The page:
Any holiday can easily top our budgets, ignoring our careful instructions to ourselves to just provide “a few goodies to our kids”. But, when we think of their glowing faces on Easter morning, how can we resist?
But making a few adjustments will help you not only stay on budget but also stay sustainable. Extra costs go to accessories that often get tossed aside while grabbing for those lip-smacking chocolates, candies, and other treats we long for. From the extra-packaging of the treats, to the basket itself, extra costs and eco-impact easily slide their way into our Easter holiday.
Plastic baskets, although often cheaply found at the local dollar store, are just, really, added waste. Not too many children seize their basket and keep it by their side for the remainder of the year. And although we could use them for years to come, the plastic, itself, isn’t the most planet-friendly of options.
You might opt to weave your own: a great project for the kids, using recycling as a creative tool when you use up leftover wall paper scraps. The folks at FunRoom have designed an easy-to-follow, step-by-step guide to creating your own Easter basket.
Realistically, we aren’t all that ambitious, and if you still want to give your child their goods inside of something new, some companies, like Envirosax, offer reusable bags designed for your little ones, educating your kids about the importance of reducing their use of plastic bags. With different animals and colours adorning each one, the reversible bags are only $8.50 each – and include some Easter-related designs.
Plastic Easter grass drives me mad; we buy it, use it once, and toss it away. It leaves a huge mess (do you really want to pick up all those bits?), sticks to everything, and it strewn aside as the kids dig for their favourite treats.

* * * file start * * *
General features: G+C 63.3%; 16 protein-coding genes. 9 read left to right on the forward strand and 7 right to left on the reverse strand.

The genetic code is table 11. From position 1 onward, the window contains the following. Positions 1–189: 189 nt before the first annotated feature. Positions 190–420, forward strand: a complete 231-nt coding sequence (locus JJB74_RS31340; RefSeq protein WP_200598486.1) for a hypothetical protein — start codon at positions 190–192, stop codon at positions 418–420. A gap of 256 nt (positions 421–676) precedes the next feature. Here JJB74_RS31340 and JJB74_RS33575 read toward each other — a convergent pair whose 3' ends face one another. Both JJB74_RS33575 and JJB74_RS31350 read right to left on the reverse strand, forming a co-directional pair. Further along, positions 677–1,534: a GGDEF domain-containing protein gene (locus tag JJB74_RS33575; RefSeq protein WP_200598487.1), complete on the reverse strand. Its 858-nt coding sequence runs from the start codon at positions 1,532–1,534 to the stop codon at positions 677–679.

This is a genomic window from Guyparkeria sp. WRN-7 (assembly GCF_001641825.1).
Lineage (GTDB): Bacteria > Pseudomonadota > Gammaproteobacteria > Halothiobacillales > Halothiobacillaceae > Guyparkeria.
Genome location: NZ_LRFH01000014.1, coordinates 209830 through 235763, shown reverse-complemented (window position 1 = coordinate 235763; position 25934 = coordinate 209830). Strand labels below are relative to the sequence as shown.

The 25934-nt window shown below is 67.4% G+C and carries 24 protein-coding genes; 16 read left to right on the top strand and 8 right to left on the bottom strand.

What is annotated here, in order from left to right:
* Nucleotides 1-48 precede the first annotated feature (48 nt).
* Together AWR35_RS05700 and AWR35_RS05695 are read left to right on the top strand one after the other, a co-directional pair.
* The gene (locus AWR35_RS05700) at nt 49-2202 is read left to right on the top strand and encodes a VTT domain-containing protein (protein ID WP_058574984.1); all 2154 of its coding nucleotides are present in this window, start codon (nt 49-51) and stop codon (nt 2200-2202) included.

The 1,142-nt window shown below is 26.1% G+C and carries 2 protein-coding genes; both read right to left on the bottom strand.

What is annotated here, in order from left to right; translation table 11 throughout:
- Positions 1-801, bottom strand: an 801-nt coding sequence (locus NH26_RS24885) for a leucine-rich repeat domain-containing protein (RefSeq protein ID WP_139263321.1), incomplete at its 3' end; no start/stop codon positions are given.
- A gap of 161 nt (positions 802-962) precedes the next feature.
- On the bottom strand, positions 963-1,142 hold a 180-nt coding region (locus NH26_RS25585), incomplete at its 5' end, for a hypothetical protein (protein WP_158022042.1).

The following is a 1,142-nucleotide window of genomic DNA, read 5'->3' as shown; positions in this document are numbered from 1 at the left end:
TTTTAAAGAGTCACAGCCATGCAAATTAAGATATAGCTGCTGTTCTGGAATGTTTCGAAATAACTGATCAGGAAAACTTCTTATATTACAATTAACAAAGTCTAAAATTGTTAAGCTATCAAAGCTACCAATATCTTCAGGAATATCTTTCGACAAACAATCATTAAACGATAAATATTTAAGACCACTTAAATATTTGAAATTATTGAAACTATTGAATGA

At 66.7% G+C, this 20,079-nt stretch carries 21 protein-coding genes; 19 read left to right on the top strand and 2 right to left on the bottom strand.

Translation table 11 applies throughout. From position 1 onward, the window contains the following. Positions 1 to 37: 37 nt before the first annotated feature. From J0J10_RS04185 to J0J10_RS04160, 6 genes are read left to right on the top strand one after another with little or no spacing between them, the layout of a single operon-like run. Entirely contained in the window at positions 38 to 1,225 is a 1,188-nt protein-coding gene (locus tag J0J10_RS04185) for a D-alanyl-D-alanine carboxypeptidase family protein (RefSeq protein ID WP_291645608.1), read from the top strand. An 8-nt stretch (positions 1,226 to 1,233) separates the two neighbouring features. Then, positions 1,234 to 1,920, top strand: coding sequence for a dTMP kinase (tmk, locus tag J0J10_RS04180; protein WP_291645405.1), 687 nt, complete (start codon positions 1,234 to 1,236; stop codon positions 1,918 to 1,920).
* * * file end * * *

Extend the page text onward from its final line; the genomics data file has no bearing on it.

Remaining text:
Alternatively, try growing your own, like in our article DIY Easter grass, or just use shredded paper. If you have a paper shredder, run through old letters, documents, and similar (the more colours the better), and use it instead. No shredder? No problem. Get out those scissors, mom and dad. Assuming you don’t have more than a dozen kids, the extra effort should not take very long.
Undeniably the most important part, most parents and kids connect Easter with various chocolates and candies. With increasing companies adopting organic practices, you might want to seek out who sells some in your area. Try local bakeries - thereby, promoting local business – who undoubtedly will include Easter-shaped or chocolate covered confections.
Or if you like to create in the kitchen, make some treats yourself. Buy reusable molds from a local craft store and melt your own chocolates, and make some personalized, decorated sugar cookies.
Try to keep it local, reduce the amount of packaging… and a little healthier, too.
Growing up, my mom always threw in a few non-food items in our baskets. Okay, she actually hid them around the house with everything else, and we seeked them out on our morning hunt. Instead of giving us dollar store items that we’d eventually grow weary of and toss away, she gave us useful, practical things, like books, craft supplies, or other things that supported our interests in sports, music, and art.
Instead of spending dollars on knick-knacks, we were provided with one or two gifts of things that we really loved.
Are you planning an eco-Easter this year? Add your ideas below!
Image courtesy of Envirosax